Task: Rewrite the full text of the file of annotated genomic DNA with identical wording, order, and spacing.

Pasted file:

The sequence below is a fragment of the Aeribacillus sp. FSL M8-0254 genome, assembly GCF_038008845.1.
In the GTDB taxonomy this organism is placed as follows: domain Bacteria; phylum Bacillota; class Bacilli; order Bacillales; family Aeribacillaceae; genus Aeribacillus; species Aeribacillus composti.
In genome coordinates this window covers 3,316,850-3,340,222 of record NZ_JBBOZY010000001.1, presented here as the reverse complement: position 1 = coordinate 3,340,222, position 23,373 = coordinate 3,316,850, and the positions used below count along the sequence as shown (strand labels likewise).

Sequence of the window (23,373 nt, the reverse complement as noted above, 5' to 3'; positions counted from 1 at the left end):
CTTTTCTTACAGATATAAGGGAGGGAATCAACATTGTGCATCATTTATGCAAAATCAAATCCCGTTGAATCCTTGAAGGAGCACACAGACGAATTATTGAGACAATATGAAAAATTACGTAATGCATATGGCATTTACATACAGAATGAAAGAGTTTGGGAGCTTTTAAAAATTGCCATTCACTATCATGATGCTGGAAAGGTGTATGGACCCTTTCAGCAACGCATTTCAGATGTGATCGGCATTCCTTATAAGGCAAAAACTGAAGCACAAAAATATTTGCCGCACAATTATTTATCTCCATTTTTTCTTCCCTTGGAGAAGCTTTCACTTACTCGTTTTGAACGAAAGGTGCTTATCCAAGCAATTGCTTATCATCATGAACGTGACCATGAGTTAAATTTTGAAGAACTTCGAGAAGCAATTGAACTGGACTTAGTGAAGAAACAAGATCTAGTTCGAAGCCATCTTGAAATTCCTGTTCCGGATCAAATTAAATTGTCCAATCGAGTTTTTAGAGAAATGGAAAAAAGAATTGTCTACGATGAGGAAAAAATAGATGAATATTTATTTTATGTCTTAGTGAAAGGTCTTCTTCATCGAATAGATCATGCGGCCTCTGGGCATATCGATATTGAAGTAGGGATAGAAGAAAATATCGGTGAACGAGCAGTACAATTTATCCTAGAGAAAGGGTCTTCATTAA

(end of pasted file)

The sequence below is a fragment of the Aeribacillus sp. FSL M8-0254 genome, assembly GCF_038008845.1.
In the GTDB taxonomy this organism is placed as follows: domain Bacteria; phylum Bacillota; class Bacilli; order Bacillales; family Aeribacillaceae; genus Aeribacillus; species Aeribacillus composti.
In genome coordinates this window covers 3,316,850-3,340,222 of record NZ_JBBOZY010000001.1, presented here as the reverse complement: position 1 = coordinate 3,340,222, position 23,373 = coordinate 3,316,850, and the positions used below count along the sequence as shown (strand labels likewise).

Sequence of the window (23,373 nt, the reverse complement as noted above, 5' to 3'; positions counted from 1 at the left end):
CTTTTCTTACAGATATAAGGGAGGGAATCAACATTGTGCATCATTTATGCAAAATCAAATCCCGTTGAATCCTTGAAGGAGCACACAGACGAATTATTGAGACAATATGAAAAATTACGTAATGCATATGGCATTTACATACAGAATGAAAGAGTTTGGGAGCTTTTAAAAATTGCCATTCACTATCATGATGCTGGAAAGGTGTATGGACCCTTTCAGCAACGCATTTCAGATGTGATCGGCATTCCTTATAAGGCAAAAACTGAAGCACAAAAATATTTGCCGCACAATTATTTATCTCCATTTTTTCTTCCCTTGGAGAAGCTTTCACTTACTCGTTTTGAACGAAAGGTGCTTATCCAAGCAATTGCTTATCATCATGAACGTGACCATGAGTTAAATTTTGAAGAACTTCGAGAAGCAATTGAACTGGACTTAGTGAAGAAACAAGATCTAGTTCGAAGCCATCTTGAAATTCCTGTTCCGGATCAAATTAAATTGTCCAATCGAGTTTTTAGAGAAATGGAAAAAAGAATTGTCTACGATGAGGAAAAAATAGATGAATATTTATTTTATGTCTTAGTGAAAGGTCTTCTTCATCGAATAGATCATGCGGCCTCTGGGCATATCGATATTGAAGTAGGGATAGAAGAAAATATCGGTGAACGAGCAGTACAATTTATCCTAGAGAAAGGGTCTTCATTAA